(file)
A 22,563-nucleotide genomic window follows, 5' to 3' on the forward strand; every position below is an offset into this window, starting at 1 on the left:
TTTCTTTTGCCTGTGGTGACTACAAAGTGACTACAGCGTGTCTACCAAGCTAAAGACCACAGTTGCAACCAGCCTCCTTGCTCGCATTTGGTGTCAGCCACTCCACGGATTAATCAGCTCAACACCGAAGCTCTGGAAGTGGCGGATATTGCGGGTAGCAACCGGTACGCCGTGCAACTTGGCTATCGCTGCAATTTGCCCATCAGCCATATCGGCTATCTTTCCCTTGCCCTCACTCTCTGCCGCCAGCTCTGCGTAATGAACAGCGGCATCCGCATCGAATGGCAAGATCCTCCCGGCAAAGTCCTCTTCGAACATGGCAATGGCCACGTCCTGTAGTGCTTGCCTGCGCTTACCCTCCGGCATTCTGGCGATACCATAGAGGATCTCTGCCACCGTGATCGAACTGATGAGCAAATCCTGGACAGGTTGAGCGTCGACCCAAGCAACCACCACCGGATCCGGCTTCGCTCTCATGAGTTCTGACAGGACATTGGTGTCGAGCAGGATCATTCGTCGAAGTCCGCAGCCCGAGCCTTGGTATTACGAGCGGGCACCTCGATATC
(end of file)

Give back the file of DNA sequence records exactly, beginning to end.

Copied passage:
A 22,563-nucleotide genomic window follows, 5' to 3' on the forward strand; every position below is an offset into this window, starting at 1 on the left:
TTTCTTTTGCCTGTGGTGACTACAAAGTGACTACAGCGTGTCTACCAAGCTAAAGACCACAGTTGCAACCAGCCTCCTTGCTCGCATTTGGTGTCAGCCACTCCACGGATTAATCAGCTCAACACCGAAGCTCTGGAAGTGGCGGATATTGCGGGTAGCAACCGGTACGCCGTGCAACTTGGCTATCGCTGCAATTTGCCCATCAGCCATATCGGCTATCTTTCCCTTGCCCTCACTCTCTGCCGCCAGCTCTGCGTAATGAACAGCGGCATCCGCATCGAATGGCAAGATCCTCCCGGCAAAGTCCTCTTCGAACATGGCAATGGCCACGTCCTGTAGTGCTTGCCTGCGCTTACCCTCCGGCATTCTGGCGATACCATAGAGGATCTCTGCCACCGTGATCGAACTGATGAGCAAATCCTGGACAGGTTGAGCGTCGACCCAAGCAACCACCACCGGATCCGGCTTCGCTCTCATGAGTTCTGACAGGACATTGGTGTCGAGCAGGATCATTCGTCGAAGTCCGCAGCCCGAGCCTTGGTATTACGAGCGGGCACCTCGATATC